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June 3, 2015

Guest Post by Matt Richtel --- A DEADLY WANDERING


I'd venture a guess that there's a good chance you text --- a lot. Maybe at lunch or before you go to bed, but probably while you're doing other things, too --- "listening" to your teacher talk about the Civil War, sitting at the office or even walking, biking or driving.

In his book A DEADLY WANDERING, Pulitzer Prize-winning journalist Matt Richtel explores a "texting-while-driving" incident that claimed the lives of two rocket scientists in 2006 and the greater influence of technology on the human mind and society. See his blog post below, where he discusses the book --- it will definitely make you think twice about your own texting behavior.



There was this teenager. He was a very nice, young man. He played basketball and got B-plusses and A-minuses. He went to college. Then he killed two people.

He didn’t mean to. He was just driving to his painting job. He was going about 55 miles an hour. It was 6:30 in the morning and it was raining. And this teenager, named Reggie Shaw, he crossed the yellow divider by just a few inches, and he hit a Saturn coming the other direction.

That Saturn spun across the road and got crushed by another car. Inside the Saturn, two fine family men were dead.

All because Reggie was texting. What was he texting? Nothing special. It was so meaningless, he couldn’t even remember.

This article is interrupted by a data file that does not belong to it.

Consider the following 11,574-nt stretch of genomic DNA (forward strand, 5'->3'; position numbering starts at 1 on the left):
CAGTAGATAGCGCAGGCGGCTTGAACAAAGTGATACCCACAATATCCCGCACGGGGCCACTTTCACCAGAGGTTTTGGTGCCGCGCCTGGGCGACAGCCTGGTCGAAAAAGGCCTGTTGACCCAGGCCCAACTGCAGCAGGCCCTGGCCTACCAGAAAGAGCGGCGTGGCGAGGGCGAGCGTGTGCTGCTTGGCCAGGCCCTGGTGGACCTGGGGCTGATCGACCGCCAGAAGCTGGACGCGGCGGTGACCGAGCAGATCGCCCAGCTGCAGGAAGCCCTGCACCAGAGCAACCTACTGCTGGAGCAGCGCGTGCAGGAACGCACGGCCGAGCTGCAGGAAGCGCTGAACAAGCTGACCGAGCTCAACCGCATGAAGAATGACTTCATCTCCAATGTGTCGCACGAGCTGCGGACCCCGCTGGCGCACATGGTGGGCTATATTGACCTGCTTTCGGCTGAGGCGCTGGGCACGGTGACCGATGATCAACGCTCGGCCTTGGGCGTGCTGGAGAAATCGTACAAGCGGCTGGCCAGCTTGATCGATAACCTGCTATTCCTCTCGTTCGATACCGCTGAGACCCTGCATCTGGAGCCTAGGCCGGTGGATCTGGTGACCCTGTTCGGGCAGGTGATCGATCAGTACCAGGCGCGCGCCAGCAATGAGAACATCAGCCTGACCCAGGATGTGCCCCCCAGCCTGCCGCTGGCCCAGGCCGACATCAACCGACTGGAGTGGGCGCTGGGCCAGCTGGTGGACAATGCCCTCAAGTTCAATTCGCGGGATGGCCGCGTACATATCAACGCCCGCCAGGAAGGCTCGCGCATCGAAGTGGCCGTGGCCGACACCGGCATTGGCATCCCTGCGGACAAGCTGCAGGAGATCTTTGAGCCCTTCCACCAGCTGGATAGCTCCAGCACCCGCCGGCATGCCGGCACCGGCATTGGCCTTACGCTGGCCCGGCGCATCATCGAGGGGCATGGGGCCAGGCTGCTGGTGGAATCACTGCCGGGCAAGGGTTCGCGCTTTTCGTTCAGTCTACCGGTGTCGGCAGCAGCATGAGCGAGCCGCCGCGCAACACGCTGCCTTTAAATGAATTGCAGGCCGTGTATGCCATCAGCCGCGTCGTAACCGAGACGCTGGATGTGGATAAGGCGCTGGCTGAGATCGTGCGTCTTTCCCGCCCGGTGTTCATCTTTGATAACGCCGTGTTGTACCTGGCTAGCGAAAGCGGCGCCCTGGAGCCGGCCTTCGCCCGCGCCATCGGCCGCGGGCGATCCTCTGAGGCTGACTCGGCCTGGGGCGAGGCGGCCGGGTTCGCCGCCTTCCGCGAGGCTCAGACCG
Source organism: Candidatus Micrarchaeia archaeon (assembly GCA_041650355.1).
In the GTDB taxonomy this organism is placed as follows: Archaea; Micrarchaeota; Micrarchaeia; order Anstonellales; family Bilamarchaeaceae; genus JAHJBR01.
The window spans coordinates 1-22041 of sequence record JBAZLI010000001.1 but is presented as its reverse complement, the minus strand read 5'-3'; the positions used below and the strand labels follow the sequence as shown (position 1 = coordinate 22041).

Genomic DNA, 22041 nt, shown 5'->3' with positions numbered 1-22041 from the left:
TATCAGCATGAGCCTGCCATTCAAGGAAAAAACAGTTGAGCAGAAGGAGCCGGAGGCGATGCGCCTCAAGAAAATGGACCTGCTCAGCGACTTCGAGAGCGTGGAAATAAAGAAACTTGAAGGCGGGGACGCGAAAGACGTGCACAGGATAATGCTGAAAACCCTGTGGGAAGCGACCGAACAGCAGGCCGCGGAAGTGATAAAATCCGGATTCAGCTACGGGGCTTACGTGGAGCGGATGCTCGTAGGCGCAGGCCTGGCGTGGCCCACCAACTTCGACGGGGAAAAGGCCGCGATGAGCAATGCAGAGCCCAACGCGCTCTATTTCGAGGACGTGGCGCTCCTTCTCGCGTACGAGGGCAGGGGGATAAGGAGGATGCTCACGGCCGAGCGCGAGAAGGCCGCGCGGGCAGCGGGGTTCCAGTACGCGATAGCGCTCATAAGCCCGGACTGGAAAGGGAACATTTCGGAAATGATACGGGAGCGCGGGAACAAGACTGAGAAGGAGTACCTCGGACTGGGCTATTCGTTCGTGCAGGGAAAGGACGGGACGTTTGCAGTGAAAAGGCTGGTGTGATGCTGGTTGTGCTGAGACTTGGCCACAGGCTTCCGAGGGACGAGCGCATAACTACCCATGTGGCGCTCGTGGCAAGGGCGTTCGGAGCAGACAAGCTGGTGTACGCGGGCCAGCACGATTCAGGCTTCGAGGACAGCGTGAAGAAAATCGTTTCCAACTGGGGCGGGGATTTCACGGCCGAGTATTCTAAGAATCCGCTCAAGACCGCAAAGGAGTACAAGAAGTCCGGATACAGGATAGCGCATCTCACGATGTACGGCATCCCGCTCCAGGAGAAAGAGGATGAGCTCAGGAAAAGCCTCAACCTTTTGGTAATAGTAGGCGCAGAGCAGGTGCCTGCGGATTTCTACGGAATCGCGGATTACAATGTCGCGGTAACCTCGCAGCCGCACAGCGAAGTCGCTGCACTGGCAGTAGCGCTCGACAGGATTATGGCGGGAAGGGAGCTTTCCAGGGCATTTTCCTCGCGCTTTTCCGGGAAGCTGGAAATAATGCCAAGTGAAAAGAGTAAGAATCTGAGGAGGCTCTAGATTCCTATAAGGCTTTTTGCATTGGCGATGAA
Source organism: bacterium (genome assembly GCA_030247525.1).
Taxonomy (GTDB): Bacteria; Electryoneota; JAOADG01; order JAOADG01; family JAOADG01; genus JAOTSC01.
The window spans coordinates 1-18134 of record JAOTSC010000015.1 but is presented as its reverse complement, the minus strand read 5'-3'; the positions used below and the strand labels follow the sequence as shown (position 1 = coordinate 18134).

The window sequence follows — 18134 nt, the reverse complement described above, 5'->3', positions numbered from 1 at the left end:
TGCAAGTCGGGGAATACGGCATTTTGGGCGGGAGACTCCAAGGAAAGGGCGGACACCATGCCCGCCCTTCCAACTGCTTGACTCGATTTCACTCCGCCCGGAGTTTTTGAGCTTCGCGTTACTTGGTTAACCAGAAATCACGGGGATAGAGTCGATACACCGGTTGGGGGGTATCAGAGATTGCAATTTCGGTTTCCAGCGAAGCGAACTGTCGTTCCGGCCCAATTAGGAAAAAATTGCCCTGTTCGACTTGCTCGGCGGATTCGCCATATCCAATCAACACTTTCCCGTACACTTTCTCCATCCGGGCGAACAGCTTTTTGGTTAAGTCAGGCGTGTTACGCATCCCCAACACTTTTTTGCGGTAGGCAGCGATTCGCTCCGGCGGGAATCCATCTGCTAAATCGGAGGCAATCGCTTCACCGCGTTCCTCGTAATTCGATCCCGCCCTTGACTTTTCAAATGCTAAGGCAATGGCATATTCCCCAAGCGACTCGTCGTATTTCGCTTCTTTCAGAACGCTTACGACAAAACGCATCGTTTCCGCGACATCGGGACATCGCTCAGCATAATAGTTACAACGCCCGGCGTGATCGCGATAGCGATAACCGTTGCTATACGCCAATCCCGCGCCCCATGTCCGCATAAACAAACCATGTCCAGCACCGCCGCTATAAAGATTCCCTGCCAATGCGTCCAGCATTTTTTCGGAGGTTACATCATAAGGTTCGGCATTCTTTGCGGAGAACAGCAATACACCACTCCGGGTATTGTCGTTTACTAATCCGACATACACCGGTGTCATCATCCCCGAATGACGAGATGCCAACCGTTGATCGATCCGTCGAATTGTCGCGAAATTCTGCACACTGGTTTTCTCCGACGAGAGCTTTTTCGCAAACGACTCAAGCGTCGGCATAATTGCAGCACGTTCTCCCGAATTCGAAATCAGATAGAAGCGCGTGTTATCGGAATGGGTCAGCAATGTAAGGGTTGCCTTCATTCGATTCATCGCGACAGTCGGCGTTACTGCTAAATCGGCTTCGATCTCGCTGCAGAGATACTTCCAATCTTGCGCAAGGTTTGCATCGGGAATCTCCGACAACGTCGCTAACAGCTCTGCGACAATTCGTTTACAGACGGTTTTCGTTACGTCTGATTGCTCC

You know texting and driving is dangerous, so maybe that’s not news. Here’s the interesting part: when Reggie was texting, something incredible was going on inside his brain. It’s something that scientists have pieced together. Well, that’s not the most interesting part. The most interesting part is that the scientists also know what’s going on inside your brain when you are driving and using your phone, or your parents do it.

What they discovered will Blow Your Mind. They figured out why it is so hard to do two things at once. And not only that, they discovered why your cellphone can feel so addictive. They figured out that it is so thrilling to use your phone that it feels like a drug.

A DEADLY WANDERING is the story of Reggie, but also the story of you and your phone and how come it can take over your brain, literally hijack it, even when you’re driving your car in the freezing rain. Sure, you’ve heard it’s stupid to text and drive, or take a selfie or use Snapchat going 55. In fact, it’s worse than stupid, it’s deadly --- as bad as driving drunk. This book, this story, explains why it’s so hard to resist that phone. And once you understand Reggie’s brain, and your own brain, you’ll be able take full control of your smartphone so that it won’t have full control over you. 

Matt Richtel is a Pulitzer Prize-winning technology reporter for the New York Times. He is the author of A DEADLY WANDERING and the novels HOOKED, THE CLOUD, DEVIL'S PLAYTHING and THE DOOMSDAY EQUATION.